Francisco v. Navajo Nation Police Department et al, No. 3:2014cv08059 - Document 18 (D. Ariz. 2015)

Court Description: ORDER granting 16 Plaintiff's Application/Motion for Leave to Proceed In Forma Pauperis. The Complaint is dismissed with 30 days leave to amend. Clerk must enter dismissal with prejudice that states that the dismissal may count as a "strike" under 28 U.S.C. § 1915(g) if Plaintiff fails to comply. Signed by Judge David G Campbell on 1/13/15.(LSP)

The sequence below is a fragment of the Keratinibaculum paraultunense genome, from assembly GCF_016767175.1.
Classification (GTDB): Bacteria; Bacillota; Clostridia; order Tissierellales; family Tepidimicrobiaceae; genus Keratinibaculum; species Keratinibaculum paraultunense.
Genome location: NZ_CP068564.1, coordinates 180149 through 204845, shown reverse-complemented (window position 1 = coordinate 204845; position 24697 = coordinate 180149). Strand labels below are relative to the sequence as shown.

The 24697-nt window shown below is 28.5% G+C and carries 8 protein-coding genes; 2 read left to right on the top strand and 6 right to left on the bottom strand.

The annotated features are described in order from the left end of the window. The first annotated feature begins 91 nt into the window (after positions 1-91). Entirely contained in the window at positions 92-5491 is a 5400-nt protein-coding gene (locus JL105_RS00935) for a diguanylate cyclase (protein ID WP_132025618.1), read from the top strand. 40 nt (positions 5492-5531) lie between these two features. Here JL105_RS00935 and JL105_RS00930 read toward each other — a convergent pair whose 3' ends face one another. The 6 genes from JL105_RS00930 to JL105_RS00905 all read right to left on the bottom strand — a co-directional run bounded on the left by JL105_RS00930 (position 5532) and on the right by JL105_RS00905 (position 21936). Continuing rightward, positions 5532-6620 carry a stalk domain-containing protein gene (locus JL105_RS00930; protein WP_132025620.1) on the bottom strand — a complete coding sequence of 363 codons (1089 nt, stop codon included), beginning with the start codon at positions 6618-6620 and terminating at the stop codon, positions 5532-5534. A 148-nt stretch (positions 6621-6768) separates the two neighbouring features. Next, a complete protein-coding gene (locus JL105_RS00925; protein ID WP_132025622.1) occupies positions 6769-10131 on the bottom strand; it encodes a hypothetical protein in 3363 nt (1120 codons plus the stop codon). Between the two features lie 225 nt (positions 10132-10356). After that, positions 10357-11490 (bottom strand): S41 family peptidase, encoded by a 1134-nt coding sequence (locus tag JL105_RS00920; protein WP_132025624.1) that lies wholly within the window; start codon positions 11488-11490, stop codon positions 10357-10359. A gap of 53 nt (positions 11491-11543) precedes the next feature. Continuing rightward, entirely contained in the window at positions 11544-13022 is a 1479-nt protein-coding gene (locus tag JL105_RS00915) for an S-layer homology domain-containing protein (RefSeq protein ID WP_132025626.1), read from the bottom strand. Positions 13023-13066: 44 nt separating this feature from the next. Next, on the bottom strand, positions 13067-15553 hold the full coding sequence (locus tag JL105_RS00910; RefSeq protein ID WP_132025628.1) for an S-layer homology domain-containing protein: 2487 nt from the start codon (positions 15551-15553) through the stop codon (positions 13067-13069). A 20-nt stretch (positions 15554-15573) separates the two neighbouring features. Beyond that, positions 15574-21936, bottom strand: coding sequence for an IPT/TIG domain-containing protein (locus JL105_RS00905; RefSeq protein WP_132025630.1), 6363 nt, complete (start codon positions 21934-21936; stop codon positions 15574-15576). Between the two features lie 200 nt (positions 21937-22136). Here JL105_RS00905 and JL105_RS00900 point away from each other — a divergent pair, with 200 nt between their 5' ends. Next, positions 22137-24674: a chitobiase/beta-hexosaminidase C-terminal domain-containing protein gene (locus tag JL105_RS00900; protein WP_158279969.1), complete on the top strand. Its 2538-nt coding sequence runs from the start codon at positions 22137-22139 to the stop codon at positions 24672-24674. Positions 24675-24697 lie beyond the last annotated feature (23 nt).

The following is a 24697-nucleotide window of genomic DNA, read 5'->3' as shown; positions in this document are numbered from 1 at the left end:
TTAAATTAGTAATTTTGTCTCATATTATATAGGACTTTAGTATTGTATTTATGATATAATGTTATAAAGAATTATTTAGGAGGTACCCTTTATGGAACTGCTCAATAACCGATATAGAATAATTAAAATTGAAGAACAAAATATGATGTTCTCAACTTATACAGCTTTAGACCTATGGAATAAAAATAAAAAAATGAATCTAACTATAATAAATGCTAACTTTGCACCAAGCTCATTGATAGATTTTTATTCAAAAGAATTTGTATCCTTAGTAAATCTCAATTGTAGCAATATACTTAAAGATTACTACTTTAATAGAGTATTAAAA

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Francisco v. Navajo Nation Police Department et al Doc. 18 1 2 NA WO 3 4 5 6 IN THE UNITED STATES DISTRICT COURT 7 FOR THE DISTRICT OF ARIZONA 8 9 Gerald Francisco, 10 11 12 13 14 No. CV 14-8059-PCT-DGC (JFM) Plaintiff, v. ORDER Navajo Nation Police Department, et al., Defendants. 15 16 17 18 19 20 21 22 23 24 25 26 27 28 On April 7, 2014, Plaintiff Gerald Francisco, who was then confined in the Central Utah Correctional Facility in Gunnison, Utah, filed a pro se civil rights Complaint pursuant to 42 U.S.C. § 1983 (Doc. 1) and an Application to Proceed In Forma Pauperis. Plaintiff failed to use this District’s approved Application to Proceed In Forma Pauperis form for use by prisoners. For that reason, the Court denied Plaintiff’s in forma pauperis application, but gave Plaintiff 30 days to either pay the filing and administrative fees or file a new Application to Proceed In Forma Pauperis using this District’s approved form. On July 17, 2014, Plaintiff filed an Application to Proceed In Forma Pauperis using this District’s approved form. However, in his cover letter, Plaintiff stated that he was going to be released from prison on November 4, 2014 and provided the address where he would thereafter reside. In a November 19, 2014 Order, the Court denied Plaintiff’s Application to Proceed In Forma Pauperis because he was no longer in custody and gave Plaintiff 30 days to either pay the filing and administrative fee or file a non-prisoner Application to Proceed in District Court Without Prepaying Fees or Costs. JDDL-K Dockets.Justia.com 1 On November 26, 2014, Plaintiff filed a non-prisoner Application to Proceed in 2 District Court Without Prepaying Fees or Costs (Doc. 16).1 The Court will grant the 3 Application to Proceed and will dismiss the Complaint with leave to amend. 4 I. Statutory Screening of Prisoner Complaints 5 The Court is required to screen complaints brought by prisoners seeking relief 6 against a governmental entity or an officer or an employee of a governmental entity. 28 7 U.S.C. § 1915A(a). The Court must dismiss a complaint or portion thereof if a plaintiff 8 has raised claims that are legally frivolous or malicious, that fail to state a claim upon 9 which relief may be granted, or that seek monetary relief from a defendant who is 10 immune from such relief. 28 U.S.C. § 1915A(b)(1)–(2). 11 A pleading must contain a “short and plain statement of the claim showing that the 12 pleader is entitled to relief.” Fed. R. Civ. P. 8(a)(2) (emphasis added). While Rule 8 13 does not demand detailed factual allegations, “it demands more than an unadorned, the- 14 defendant-unlawfully-harmed-me accusation.” 15 (2009). “Threadbare recitals of the elements of a cause of action, supported by mere 16 conclusory statements, do not suffice.” Id. Ashcroft v. Iqbal, 556 U.S. 662, 678 17 “[A] complaint must contain sufficient factual matter, accepted as true, to ‘state a 18 claim to relief that is plausible on its face.’” Id. (quoting Bell Atlantic Corp. v. Twombly, 19 550 U.S. 544, 570 (2007)). A claim is plausible “when the plaintiff pleads factual 20 content that allows the court to draw the reasonable inference that the defendant is liable 21 for the misconduct alleged.” Id. “Determining whether a complaint states a plausible 22 claim for relief [is] . . . a context-specific task that requires the reviewing court to draw 23 on its judicial experience and common sense.” Id. at 679. Thus, although a plaintiff’s 24 1 25 26 27 28 JDDL-K On December 8, 2014, Plaintiff also sent a letter to the Court. It is improper for a party to communicate directly with court personnel. Simply mailing a letter to the Clerk of Court, the judge, or any court personnel is unacceptable. Any request for action by the Court must be in the form of a motion that complies with the Rules of Practice of the United States District Court for the District of Arizona (the Local Rules). Any future letters directed to the Clerk of Court, the judge, or any court personnel will be stricken from the record and will be returned to Plaintiff. -2- 1 specific factual allegations may be consistent with a constitutional claim, a court must 2 assess whether there are other “more likely explanations” for a defendant’s conduct. Id. 3 at 681. 4 But as the United States Court of Appeals for the Ninth Circuit has instructed, 5 courts must “continue to construe pro se filings liberally.” Hebbe v. Pliler, 627 F.3d 338, 6 342 (9th Cir. 2010). A “complaint [filed by a pro se prisoner] ‘must be held to less 7 stringent standards than formal pleadings drafted by lawyers.’” Id. (quoting Erickson v. 8 Pardus, 551 U.S. 89, 94 (2007) (per curiam)). 9 If the Court determines that a pleading could be cured by the allegation of other 10 facts, a pro se litigant is entitled to an opportunity to amend a complaint before dismissal 11 of the action. See Lopez v. Smith, 203 F.3d 1122, 1127-29 (9th Cir. 2000) (en banc). 12 Plaintiff’s Complaint will be dismissed for failure to state a claim, but because it may 13 possibly be amended to state a claim, the Court will dismiss it with leave to amend. 14 II. Complaint 15 In his Complaint, Plaintiff appears to allege one count of excessive force against 16 Defendants Navajo Nation Police Department and Officer Williams. Plaintiff alleges the 17 following facts: on November 16, 2012, Plaintiff was arrested by Defendant Williams. 18 When Williams handcuffed Plaintiff, Williams “twisted [Plaintiff’s] wrist and snapped 19 it.” Plaintiff told Williams several times that his wrist was broken and asked Williams to 20 loosen the handcuffs. Williams ignored Plaintiff’s request. Plaintiff was in a lot of pain. 21 Plaintiff was later taken to the Tuba City Indian Health Services Emergency Room where 22 x-rays were taken that confirmed that Plaintiff’s wrist was broken. 23 Plaintiff alleges that he was injured as follows: he broke his right wrist and it was 24 painful. Plaintiff seeks monetary relief. 25 III. Failure to State a Claim 26 27 (2) under color of state law (3) deprived him of federal rights, privileges or immunities 28 JDDL-K To prevail in a § 1983 claim, a plaintiff must show that (1) acts by the defendants and (4) caused him damage. Thornton v. City of St. Helens, 425 F.3d 1158, 1163-64 (9th -3- 1 Cir. 2005) (quoting Shoshone-Bannock Tribes v. Idaho Fish & Game Comm’n, 42 F.3d 2 1278, 1284 (9th Cir. 1994)). In addition, a plaintiff must allege that he suffered a specific 3 injury as a result of the conduct of a particular defendant and he must allege an 4 affirmative link between the injury and the conduct of that defendant. Rizzo v. Goode, 5 423 U.S. 362, 371-72, 377 (1976). 6 A. 7 Plaintiff sues the Navajo Nation Police Department. The Navajo Nation Police Navajo Nation Police Department 8 9 persons acting under color of state law who have violated rights guaranteed by the United 10 States Constitution and federal law. 42 U.S.C. § 1983; see also Buckley v. City of 11 Redding, 66 F.3d 188, 190 (9th Cir. 1995). “The Ninth Circuit Court of Appeals has 12 determined that ‘[n]o action under 42 U.S.C. § 1983 can be maintained in federal court 13 for persons alleging deprivation of constitutional rights under color of tribal law.’” 14 Phillips v. Salt River Police Dept, No.CV 13-798-PHX-LOA, 2013 WL 1797340, at *5 15 (D. Ariz. May 15, 2012) (citing R.J. Williams Co. v. Fort Belknap Hous. Auth., 719 F.2d 16 979, 982 (9th Cir. 1983) (citations omitted; emphasis added)). “The purpose of 42 U.S.C. 17 § 1983 is to enforce the provisions of the fourteenth amendment.” R.J. Williams Co., 719 18 F.2d at 982. Indian tribes are entitled to sovereign immunity, as they are “separate and 19 distinct sovereignties . . . and are not constrained by the pro-visions of the fourteenth 20 amendment.” Id. “Actions taken under color of tribal law are beyond the reach of 21 § 1983, and may only be examined in federal court under the provisions of the Indian 22 Civil Rights Act.” Id.; see also Wallace v. N. Cheyenne Corr. Officers, No. CV-09-116- 23 BLG-RFC, 2009 WL 5173897, at *1 (D.Mont. Dec. 30, 2009) (granting motion to 24 dismiss where the plaintiff failed to allege that “the tribal entities and officers acted 25 ‘under color of state law,’ as is required to state a claim under § 1983”); Mullins v. 26 Sycuan Band of Kumeyaay Nation, No. 08cv0870-LAB (JMA), 2008 WL 2745260, at *2 27 (S.D.Cal. July 11, 2008) (dismissing § 1983 claims against Indian tribe's police 28 JDDL-K Department is not a proper defendant. department and officers where the complaint “omitted one key element: they did not act Section 1983 provides a cause of action against -4- 1 ‘under color of state law,’ as is required to state a claim under that section”). “It is also 2 well-settled in this circuit that ‘[t]his immunity protects tribal officials acting within the 3 scope of their valid authority.’” Phillips, 2013 WL 1797340, at *5 (citing Hardin v. 4 White Mountain Apache Tribe, 779 F.2d 476, 479–80 (9th Cir. 1985)); but see Maxwell v. 5 County of San Diego, 708 F.3d 1075, 1089–90 (9th Cir. 2013) (“[W]e therefore hold that 6 sovereign immunity does not bar the suit against the Viejas Fire paramedics as 7 individuals. The Viejas Band is not the real party in interest. The Maxwells have sued 8 the Viejas Fire paramedics in their individual capacities for money damages. Any 9 damages will come from their own pockets, not the tribal treasury.”). 10 Accordingly, the Court will dismiss Defendant Navajo Nation Police Department. 11 B. 12 The use of excessive force by police officers in the course of an arrest can violate 13 the arrestee’s Fourth Amendment right to be free from unreasonable seizures. See White 14 by White v. Pierce County, 797 F.2d 812, 816 (9th Cir. 1986). The Fourth Amendment 15 does not prohibit the use of reasonable force. Tatum v. City & County of San Francisco, 16 441 F.3d 1090, 1095 (9th Cir. 2006). Whether the force was excessive depends on 17 “whether the officers’ actions [were] ‘objectively reasonable’ in light of the facts and 18 circumstances confronting them, without regard to their underlying intent or motivation.” 19 Graham v. Connor, 490 U.S. 386, 397 (1989); Tatum, 441 F.3d at 1095; Lolli v. County 20 of Orange, 351 F.3d 410, 415 (9th Cir. 2003). The Court must balance the nature and 21 quality of the intrusion against the countervailing governmental interests at stake. 22 Graham, 490 U.S. at 396; Lolli, 351 F.3d at 415. Moreover, 23 24 25 26 27 28 Excessive Force [t]he “reasonableness” of a particular use of force must be judged from the perspective of a reasonable officer on the scene, rather than with the 20/20 vision of hindsight. . . . . “Not every push or shove, even if it may later seem unnecessary in the peace of a judge’s chambers,” violates the Fourth Amendment. Graham, 490 U.S. at 396 (citations omitted). “Whether a particular use of force was ‘objectively reasonable’ depends on several factors, including the severity of the crime JDDL-K -5- 1 that prompted the use of force, the threat posed by a suspect to the police or to others, and 2 whether the suspect was resisting arrest.” Tatum, 441 F.3d at 1095. 3 Here, Plaintiff fails to allege sufficient facts to support a claim of excessive force. 4 In particular, Plaintiff fails to allege why he was being arrested, whether he posed a threat 5 to the officer or others, and whether he was resisting arrest or complying with all orders 6 from the officer(s). Accordingly, Plaintiff has failed to state a claim upon which relief 7 can be granted in his Complaint, and the Complaint will be dismissed. 8 IV. Leave to Amend 9 For the foregoing reasons, Plaintiff’s Complaint will be dismissed for failure to 10 state a claim upon which relief may be granted. Within 30 days, Plaintiff may submit a 11 first amended complaint to cure the deficiencies outlined above. The Clerk of Court will 12 mail Plaintiff a court-approved form to use for filing a first amended complaint. If 13 Plaintiff fails to use the court-approved form,2 the Court may strike the amended 14 complaint and dismiss this action without further notice to Plaintiff. 15 Plaintiff must clearly designate on the face of the document that it is the “First 16 Amended Complaint.” The first amended complaint must be retyped or rewritten in its 17 entirety on the court-approved form and may not incorporate any part of the original 18 Complaint by reference. Plaintiff may include only one claim per count. 19 If Plaintiff files an amended complaint, Plaintiff must write short, plain statements 20 telling the Court: (1) the constitutional right Plaintiff believes was violated; (2) the name 21 of the Defendant who violated the right; (3) exactly what that Defendant did or failed to 22 do; (4) how the action or inaction of that Defendant is connected to the violation of 23 Plaintiff’s constitutional right; and (5) what specific injury Plaintiff suffered because of 24 that Defendant’s conduct. See Rizzo v. Goode, 423 U.S. 362, 371-72, 377 (1976). 25 Plaintiff must repeat this process for each person he names as a Defendant. If 26 Plaintiff fails to affirmatively link the conduct of each named Defendant with the specific 27 2 28 JDDL-K Although Plaintiff has been released from custody, the Court will require him to use the court-approved form for filing a civil rights complaint by a prisoner to facilitate screening. -6- 1 injury suffered by Plaintiff, the allegations against that Defendant will be dismissed for 2 failure to state a claim. 3 Defendants has violated a constitutional right are not acceptable and will be 4 dismissed. Conclusory allegations that a Defendant or group of 5 A first amended complaint supersedes the original complaint. Ferdik v. Bonzelet, 6 963 F.2d 1258, 1262 (9th Cir. 1992); Hal Roach Studios v. Richard Feiner & Co., 896 7 F.2d 1542, 1546 (9th Cir. 1990). After amendment, the Court will treat an original 8 complaint as nonexistent. Ferdik, 963 F.2d at 1262. Any cause of action that was raised 9 in the original complaint and that was voluntarily dismissed or was dismissed without 10 prejudice is waived if it is not alleged in a first amended complaint. Lacey v. Maricopa 11 County, 693 F.3d 896, 928 (9th Cir. 2012) (en banc). 12 V. Warnings 13 A. 14 Plaintiff must file and serve a notice of a change of address in accordance with 15 Rule 83.3(d) of the Local Rules of Civil Procedure. Plaintiff must not include a motion 16 for other relief with a notice of change of address. Failure to comply may result in 17 dismissal of this action. Address Changes 18 B. 19 Plaintiff must submit an additional copy of every filing for use by the Court. See 20 LRCiv 5.4. Failure to comply may result in the filing being stricken without further 21 notice to Plaintiff. Copies 22 23 Because the Complaint has been dismissed for failure to state a claim, if Plaintiff 24 fails to file an amended complaint correcting the deficiencies identified in this Order, the 25 dismissal may count as a “strike” under the “3-strikes” provision of 28 U.S.C. § 1915(g). 26 Under the 3-strikes provision, a prisoner may not bring a civil action or appeal a civil 27 judgment in forma pauperis under 28 U.S.C. § 1915 “if the prisoner has, on 3 or more 28 JDDL-K C. prior occasions, while incarcerated or detained in any facility, brought an action or appeal Possible “Strike” -7- 1 in a court of the United States that was dismissed on the grounds that it is frivolous, 2 malicious, or fails to state a claim upon which relief may be granted, unless the prisoner 3 is under imminent danger of serious physical injury.” 28 U.S.C. § 1915(g). 4 D. 5 If Plaintiff fails to timely comply with every provision of this Order, including 6 these warnings, the Court may dismiss this action without further notice. See Ferdik, 963 7 F.2d at 1260-61 (a district court may dismiss an action for failure to comply with any 8 order of the Court). 9 IT IS ORDERED: Possible Dismissal 10 (1) Plaintiff’s Application to Proceed In Forma Pauperis (Doc. 16) is granted. 11 (2) The Complaint (Doc. 1) is dismissed for failure to state a claim. Plaintiff 12 has 30 days from the date this Order is filed to file a first amended complaint in 13 compliance with this Order. 14 (3) If Plaintiff fails to file an amended complaint within 30 days, the Clerk of 15 Court must, without further notice, enter a judgment of dismissal of this action with 16 prejudice that states that the dismissal may count as a “strike” under 28 U.S.C. § 1915(g). 17 18 19 (4) The Clerk of Court must mail Plaintiff a court-approved form for filing a civil rights complaint by a prisoner. Dated this 13th day of January, 2015. 20 21 22 23 24 25 26 27 28 JDDL-K -8- Instructions for a Prisoner Filing a Civil Rights Complaint in the United States District Court for the District of Arizona 1. Who May Use This Form. The civil rights complaint form is designed to help incarcerated persons prepare a complaint seeking relief for a violation of their federal civil rights. These complaints typically concern, but are not limited to, conditions of confinement. This form should not be used to challenge your conviction or sentence. If you want to challenge a state conviction or sentence, you should file a petition under 28 U.S.C. § 2254 for a writ of habeas corpus by a person in state custody. If you want to challenge a federal conviction or sentence, you should file a motion under 28 U.S.C. § 2255 to vacate sentence in the federal court that entered the judgment. 2. The Form. Local Rule of Civil Procedure (LRCiv) 3.4(a) provides that complaints by incarcerated persons must be filed on the court-approved form. The form must be typed or neatly handwritten. The form must be completely filled in to the extent applicable. All questions must be answered clearly and concisely in the appropriate space on the form. If needed, you may attach additional pages, but no more than fifteen additional pages, of standard letter-sized paper. You must identify which part of the complaint is being continued and number all pages. If you do not fill out the form properly, you will be asked to submit additional or corrected information, which may delay the processing of your action. You do not need to cite law. 3. Your Signature. You must tell the truth and sign the form. If you make a false statement of a material fact, you may be prosecuted for perjury. 4. The Filing and Administrative Fees. The total fees for this action are $400.00 ($350.00 filing fee plus $50.00 administrative fee). If you are unable to immediately pay the fees, you may request leave to proceed in forma pauperis. Please review the “Information for Prisoners Seeking Leave to Proceed with a (Non-Habeas) Civil Action in Federal Court In Forma Pauperis Pursuant to 28 U.S.C. § 1915” for additional instructions. 5. Original and Judge’s Copy. You must send an original plus one copy of your complaint and of any other documents submitted to the Court. You must send one additional copy to the Court if you wish to have a file-stamped copy of the document returned to you. All copies must be identical to the original. Copies may be legibly handwritten. 6. Where to File. You should file your complaint in the division where you were confined when your rights were allegedly violated. See LRCiv 5.1(a) and 77.1(a). If you were confined in Maricopa, Pinal, Yuma, La Paz, or Gila County, file in the Phoenix Division. If you were confined in Apache, Navajo, Coconino, Mohave, or Yavapai County, file in the Prescott Division. If you were confined in Pima, Cochise, Santa Cruz, Graham, or Greenlee County, file in the Tucson Division. Mail the original and one copy of the complaint with the $400 filing and administrative fees or the application to proceed in forma pauperis to: Revised 5/1/2013 1 Phoenix & Prescott Divisions: OR U.S. District Court Clerk U.S. Courthouse, Suite 130 401 West Washington Street, SPC 10 Phoenix, Arizona 85003-2119 Tucson Division: U.S. District Court Clerk U.S. Courthouse, Suite 1500 405 West Congress Street Tucson, Arizona 85701-5010 7. Change of Address. You must immediately notify the Court and the defendants in writing of any change in your mailing address. Failure to notify the Court of any change in your mailing address may result in the dismissal of your case. 8. Certificate of Service. You must furnish the defendants with a copy of any document you submit to the Court (except the initial complaint and application to proceed in forma pauperis). Each original document (except the initial complaint and application to proceed in forma pauperis) must include a certificate of service on the last page of the document stating the date a copy of the document was mailed to the defendants and the address to which it was mailed. See Fed. R. Civ. P. 5(a), (d). Any document received by the Court that does not include a certificate of service may be stricken. A certificate of service should be in the following form: I hereby certify that a copy of the foregoing document was mailed (month, day, year) to: this Name: Address: Attorney for Defendant(s) (Signature) 9. Amended Complaint. If you need to change any of the information in the initial complaint, you must file an amended complaint. The amended complaint must be written on the court-approved civil rights complaint form. You may file one amended complaint without leave (permission) of Court before any defendant has answered your original complaint. See Fed. R. Civ. P. 15(a). After any defendant has filed an answer, you must file a motion for leave to amend and lodge (submit) a proposed amended complaint. LRCiv 15.1. In addition, an amended complaint may not incorporate by reference any part of your prior complaint. LRCiv 15.1(a)(2). Any allegations or defendants not included in the amended complaint are considered dismissed. All amended complaints are subject to screening under the Prison Litigation Reform Act; screening your amendment will take additional processing time. 10. Exhibits. You should not submit exhibits with the complaint or amended complaint. Instead, the relevant information should be paraphrased. You should keep the exhibits to use to support or oppose a motion to dismiss, a motion for summary judgment, or at trial. 11. Letters and Motions. It is generally inappropriate to write a letter to any judge or the staff of any judge. The only appropriate way to communicate with the Court is by filing a written pleading or motion. 2 12. Completing the Civil Rights Complaint Form. HEADING: 1. Your Name. Print your name, prison or inmate number, and institutional mailing address on the lines provided. 2. Defendants. If there are four or fewer defendants, print the name of each. If you name more than four defendants, print the name of the first defendant on the first line, write the words “and others” on the second line, and attach an additional page listing the names of all of the defendants. Insert the additional page after page 1 and number it “1-A” at the bottom. 3. Jury Demand. If you want a jury trial, you must write “JURY TRIAL DEMANDED” in the space below “CIVIL RIGHTS COMPLAINT BY A PRISONER.” Failure to do so may result in the loss of the right to a jury trial. A jury trial is not available if you are seeking only injunctive relief. Part A. JURISDICTION: 1. Nature of Suit. Mark whether you are filing the complaint pursuant to 42 U.S.C. § 1983 for state, county, or city defendants; “Bivens v. Six Unknown Federal Narcotics Agents” for federal defendants; or “other.” If you mark “other,” identify the source of that authority. 2. Location. Identify the institution and city where the alleged violation of your rights occurred. 3. Defendants. Print all of the requested information about each of the defendants in the spaces provided. If you are naming more than four defendants, you must provide the necessary information about each additional defendant on separate pages labeled “2-A,” “2B,” etc., at the bottom. Insert the additional page(s) immediately behind page 2. Part B. PREVIOUS LAWSUITS: You must identify any other lawsuit you have filed in either state or federal court while you were a prisoner. Print all of the requested information about each lawsuit in the spaces provided. If you have filed more than three lawsuits, you must provide the necessary information about each additional lawsuit on a separate page. Label the page(s) as “2-A,” “2-B,” etc., at the bottom of the page and insert the additional page(s) immediately behind page 2. Part C. CAUSE OF ACTION: You must identify what rights each defendant violated. The form provides space to allege three separate counts (one violation per count). If you are alleging more than three counts, you must provide the necessary information about each additional count on a separate page. Number the additional pages “5-A,” “5-B,” etc., and insert them immediately behind page 5. Remember that you are limited to a total of fifteen additional pages. 3 1. Counts. You must identify which civil right was violated. You may allege the violation of only one civil right per count. 2. Issue Involved. Check the box that most closely identifies the issue involved in your claim. You may check only one box per count. If you check the box marked “Other,” you must identify the specific issue involved. 3. Supporting Facts. After you have identified which civil right was violated, you must state the supporting facts. Be as specific as possible. You must state what each individual defendant did to violate your rights. If there is more than one defendant, you must identify which defendant did what act. You also should state the date(s) on which the act(s) occurred, if possible. 4. Injury. State precisely how you were injured by the alleged violation of your rights. 5. Administrative Remedies. You must exhaust any available administrative remedies before you file a civil rights complaint. See 42 U.S.C. § 1997e. Consequently, you should disclose whether you have exhausted the inmate grievance procedures or administrative appeals for each count in your complaint. If the grievance procedures were not available for any of your counts, fully explain why on the lines provided. Part D. REQUEST FOR RELIEF: Print the relief you are seeking in the space provided. SIGNATURE: You must sign your name and print the date you signed the complaint. Failure to sign the complaint will delay the processing of your action. Unless you are an attorney, you may not bring an action on behalf of anyone but yourself. FINAL NOTE You should follow these instructions carefully. Failure to do so may result in your complaint being stricken or dismissed. All questions must be answered concisely in the proper space on the form. If you need more space, you may attach no more than fifteen additional pages. But the form must be completely filled in to the extent applicable. If you attach additional pages, be sure to identify which section of the complaint is being continued and number the pages. 4 Name and Prisoner/Booking Number Place of Confinement Mailing Address City, State, Zip Code (Failure to notify the Court of your change of address may result in dismissal of this action.) IN THE UNITED STATES DISTRICT COURT FOR THE DISTRICT OF ARIZONA (Full Name of Plaintiff) Plaintiff, vs. (1) (Full Name of Defendant) (2) (3) (4) Defendant(s). G Check if there are additional Defendants and attach page 1-A listing them. ) , ) ) ) ) CASE NO. ) (To be supplied by the Clerk) , ) ) , ) ) CIVIL RIGHTS COMPLAINT , ) BY A PRISONER ) , ) G Original Complaint ) G First Amended Complaint ) G Second Amended Complaint A. JURISDICTION 1. 2. This Court has jurisdiction over this action pursuant to: G 28 U.S.C. § 1343(a); 42 U.S.C. § 1983 G 28 U.S.C. § 1331; Bivens v. Six Unknown Federal Narcotics Agents, 403 U.S. 388 (1971). G Other: . Institution/city where violation occurred: . Revised 5/1/2013 1 550/555 B. DEFENDANTS 1. Name of first Defendant: . The first Defendant is employed as: at . (Position and Title) 2. (Institution) Name of second Defendant: . The second Defendant is employed as: at . (Position and Title) 3. (Institution) Name of third Defendant: . The third Defendant is employed as: at . (Position and Title) 4. (Institution) Name of fourth Defendant: at (Position and Title) . The fourth Defendant is employed as: . (Institution) If you name more than four Defendants, answer the questions listed above for each additional Defendant on a separate page. C. PREVIOUS LAWSUITS 1. Have you filed any other lawsuits while you were a prisoner? 2. If yes, how many lawsuits have you filed? G Yes G No . Describe the previous lawsuits: a. First prior lawsuit: 1. Parties: v. 2. Court and case number: 3. Result: (Was the case dismissed? Was it appealed? Is it still pending?) . . b. Second prior lawsuit: 1. Parties: v. 2. Court and case number: 3. Result: (Was the case dismissed? Was it appealed? Is it still pending?) . . c. Third prior lawsuit: 1. Parties: v. 2. Court and case number: 3. Result: (Was the case dismissed? Was it appealed? Is it still pending?) . . If you filed more than three lawsuits, answer the questions listed above for each additional lawsuit on a separate page. 2 D. CAUSE OF ACTION 1. COUNT I State the constitutional or other federal civil right that was violated: . 2. Count I. Identify the issue involved. Check only one. State additional issues in separate counts. G Basic necessities G Mail G Access to the court G Medical care G Disciplinary proceedings G Property G Exercise of religion G Retaliation G Excessive force by an officer G Threat to safety G Other: . 3. Supporting Facts. State as briefly as possible the FACTS supporting Count I. Describe exactly what each Defendant did or did not do that violated your rights. State the facts clearly in your own words without citing legal authority or arguments. . 4. Injury. State how you were injured by the actions or inactions of the Defendant(s). . 5. Administrative Remedies: a. Are there any administrative remedies (grievance procedures or administrative appeals) available at your institution? G Yes G No b. Did you submit a request for administrative relief on Count I? G Yes G No c. Did you appeal your request for relief on Count I to the highest level? G Yes G No d. If you did not submit or appeal a request for administrative relief at any level, briefly explain why you did not. . 3 1. COUNT II State the constitutional or other federal civil right that was violated: . 2. Count II. Identify the issue involved. Check only one. State additional issues in separate counts. G Basic necessities G Mail G Access to the court G Medical care G Disciplinary proceedings G Property G Exercise of religion G Retaliation G Excessive force by an officer G Threat to safety G Other: . 3. Supporting Facts. State as briefly as possible the FACTS supporting Count II. Describe exactly what each Defendant did or did not do that violated your rights. State the facts clearly in your own words without citing legal authority or arguments. . 4. Injury. State how you were injured by the actions or inactions of the Defendant(s). . 5. Administrative Remedies. a. Are there any administrative remedies (grievance procedures or administrative appeals) available at your institution? G Yes G No b. Did you submit a request for administrative relief on Count II? G Yes G No c. Did you appeal your request for relief on Count II to the highest level? G Yes G No d. If you did not submit or appeal a request for administrative relief at any level, briefly explain why you did not. . 4 1. COUNT III State the constitutional or other federal civil right that was violated: . 2. Count III. Identify the issue involved. Check only one. State additional issues in separate counts. G Basic necessities G Mail G Access to the court G Medical care G Disciplinary proceedings G Property G Exercise of religion G Retaliation G Excessive force by an officer G Threat to safety G Other: . 3. Supporting Facts. State as briefly as possible the FACTS supporting Count III. Describe exactly what each Defendant did or did not do that violated your rights. State the facts clearly in your own words without citing legal authority or arguments. . 4. Injury. State how you were injured by the actions or inactions of the Defendant(s). . 5. Administrative Remedies. a. Are there any administrative remedies (grievance procedures or administrative appeals) available at your institution? G Yes G No b. Did you submit a request for administrative relief on Count III? G Yes G No c. Did you appeal your request for relief on Count III to the highest level? G Yes G No d. If you did not submit or appeal a request for administrative relief at any level, briefly explain why you did not. . If you assert more than three Counts, answer the questions listed above for each additional Count on a separate page. 5 E. REQUEST FOR RELIEF State the relief you are seeking: . I declare under penalty of perjury that the foregoing is true and correct. Executed on DATE SIGNATURE OF PLAINTIFF (Name and title of paralegal, legal assistant, or other person who helped prepare this complaint) (Signature of attorney, if any) (Attorney’s address & telephone number) ADDITIONAL PAGES All questions must be answered concisely in the proper space on the form. If you need more space, you may attach no more than fifteen additional pages. But the form must be completely filled in to the extent applicable. If you attach additional pages, be sure to identify which section of the complaint is being continued and number all pages. 6